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Planning Commission Supports More Developers Fees  


By Jason Islas
Staff Writer

March 19, 2012 -- Developers would face some of the highest transportation mitigation fees in the region if Santa Monica adopts a staff proposal approved by the Planning Commission last week.

The new fee, approved unanimously by the commission Wednesday, would raise $60 million to help develop the city's transportation infrastructure over the next 20 years.

“If you don't do anything, new development will bring in more new trips,” said Commissioner Richard McKinnon. “At the moment, we don't have enough infrastructure" to help reduce trips, he said

The proposed amendment to the municipal code would divide Santa Monica into two zones.
In Zone 1, which includes Downtown Santa Monica, the Special Office District and the proposed Bergamot Transit Village, retail developers would pay $21,000 for every 1,000 square feet.
Developers could expect to pay as much as $2,600 per unit for multifamily dwellings and $7,600 for a single-family home..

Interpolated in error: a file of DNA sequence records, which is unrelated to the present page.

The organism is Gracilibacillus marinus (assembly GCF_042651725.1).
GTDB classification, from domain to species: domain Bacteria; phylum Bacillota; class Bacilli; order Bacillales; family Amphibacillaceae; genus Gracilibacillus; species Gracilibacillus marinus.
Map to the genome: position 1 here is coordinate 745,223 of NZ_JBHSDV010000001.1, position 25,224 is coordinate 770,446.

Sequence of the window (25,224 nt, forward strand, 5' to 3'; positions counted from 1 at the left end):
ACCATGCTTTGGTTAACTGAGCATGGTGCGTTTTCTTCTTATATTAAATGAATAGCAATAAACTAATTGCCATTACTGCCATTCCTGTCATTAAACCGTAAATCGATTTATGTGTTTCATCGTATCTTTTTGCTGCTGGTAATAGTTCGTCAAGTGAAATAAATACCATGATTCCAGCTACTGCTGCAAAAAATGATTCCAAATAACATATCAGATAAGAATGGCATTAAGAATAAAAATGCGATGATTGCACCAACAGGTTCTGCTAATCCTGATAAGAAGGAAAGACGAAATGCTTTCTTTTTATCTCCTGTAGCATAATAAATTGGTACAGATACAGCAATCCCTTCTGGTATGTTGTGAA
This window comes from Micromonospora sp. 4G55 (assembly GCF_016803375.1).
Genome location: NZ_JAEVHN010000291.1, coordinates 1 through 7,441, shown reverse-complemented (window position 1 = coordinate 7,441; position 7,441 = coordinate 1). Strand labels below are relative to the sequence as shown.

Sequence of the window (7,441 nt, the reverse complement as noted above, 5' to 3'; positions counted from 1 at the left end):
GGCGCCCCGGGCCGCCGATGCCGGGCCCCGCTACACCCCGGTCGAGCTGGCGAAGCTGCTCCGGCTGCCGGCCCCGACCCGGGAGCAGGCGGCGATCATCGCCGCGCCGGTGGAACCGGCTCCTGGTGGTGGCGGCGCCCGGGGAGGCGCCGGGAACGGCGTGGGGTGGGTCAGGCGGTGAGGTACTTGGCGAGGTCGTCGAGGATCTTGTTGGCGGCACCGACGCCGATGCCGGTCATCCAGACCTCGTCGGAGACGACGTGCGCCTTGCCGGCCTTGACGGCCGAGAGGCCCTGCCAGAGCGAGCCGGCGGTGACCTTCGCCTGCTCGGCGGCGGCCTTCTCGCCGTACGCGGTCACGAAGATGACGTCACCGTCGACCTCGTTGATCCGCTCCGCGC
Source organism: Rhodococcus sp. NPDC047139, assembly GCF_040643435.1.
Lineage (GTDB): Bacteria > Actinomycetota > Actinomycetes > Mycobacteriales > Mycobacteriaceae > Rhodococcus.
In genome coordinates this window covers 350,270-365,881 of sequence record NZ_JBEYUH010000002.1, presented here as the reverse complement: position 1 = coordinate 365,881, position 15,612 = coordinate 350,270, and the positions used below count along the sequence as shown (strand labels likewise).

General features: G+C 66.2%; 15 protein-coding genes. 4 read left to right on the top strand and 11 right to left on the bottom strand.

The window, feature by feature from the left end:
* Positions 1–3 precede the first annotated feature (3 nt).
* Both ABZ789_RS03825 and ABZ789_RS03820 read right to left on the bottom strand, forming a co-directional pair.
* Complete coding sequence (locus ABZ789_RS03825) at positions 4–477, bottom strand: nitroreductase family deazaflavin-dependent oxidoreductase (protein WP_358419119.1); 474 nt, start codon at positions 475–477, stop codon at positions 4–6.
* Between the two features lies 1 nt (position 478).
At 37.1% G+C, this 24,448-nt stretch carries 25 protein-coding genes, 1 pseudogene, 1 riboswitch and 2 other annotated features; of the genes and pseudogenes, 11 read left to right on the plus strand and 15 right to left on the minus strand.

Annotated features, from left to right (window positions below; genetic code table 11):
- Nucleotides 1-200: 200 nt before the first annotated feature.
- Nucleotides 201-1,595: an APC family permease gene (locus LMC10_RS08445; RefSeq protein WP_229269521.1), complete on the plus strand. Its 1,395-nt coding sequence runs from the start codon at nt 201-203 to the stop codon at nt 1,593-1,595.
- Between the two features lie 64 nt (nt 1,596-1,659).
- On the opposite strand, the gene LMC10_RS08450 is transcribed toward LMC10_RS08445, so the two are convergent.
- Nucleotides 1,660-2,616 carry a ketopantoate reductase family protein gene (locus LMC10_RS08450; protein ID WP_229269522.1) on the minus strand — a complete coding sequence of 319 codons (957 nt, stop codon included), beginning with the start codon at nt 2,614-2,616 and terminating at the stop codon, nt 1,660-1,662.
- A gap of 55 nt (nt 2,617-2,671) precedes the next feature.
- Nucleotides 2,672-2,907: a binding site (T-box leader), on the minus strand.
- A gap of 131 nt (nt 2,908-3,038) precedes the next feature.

In the rest of Santa Monica – Zone 2 – the expected payments are even higher. Retail developers could pay $30,100 per 1,000 square feet. Developers could pay $3,300 per unit in a multifamily dwelling and  $7,800 for a single-family home.

By comparison, in West Los Angeles, retail developers pay $7,087 per 1,000 square feet, while in Culver City, it is $1,000.

The money paid by developers will go toward the costs of building and improving infrastructure to reduce car trips and move people more efficiently throughout the city, officials said.

Those projects include improving public transportation, implementing the City's bike action plan, developing parking and improving pedestrian pathways.

Over the next 20 years, the City expects to spend more than $172 million on these projects, $60 million of which would come from the proposed fee.

Wednesday's discussion was less about whether or not there should be a fee – which was unanimously supported by the Commission – but whether the staff recommendation was high enough.

McKinnon said that, in the end, the Commission went with the staff recommendation because asking too much of developers for a transportation fee could undermine the City's attempt at getting other public benefits out of development agreements.

He added that developing in Santa Monica comes with a “unending stream of revenue,” adding that the City should try to capture some of the benefits.

The City Council will vote on the proposed fee in late April.


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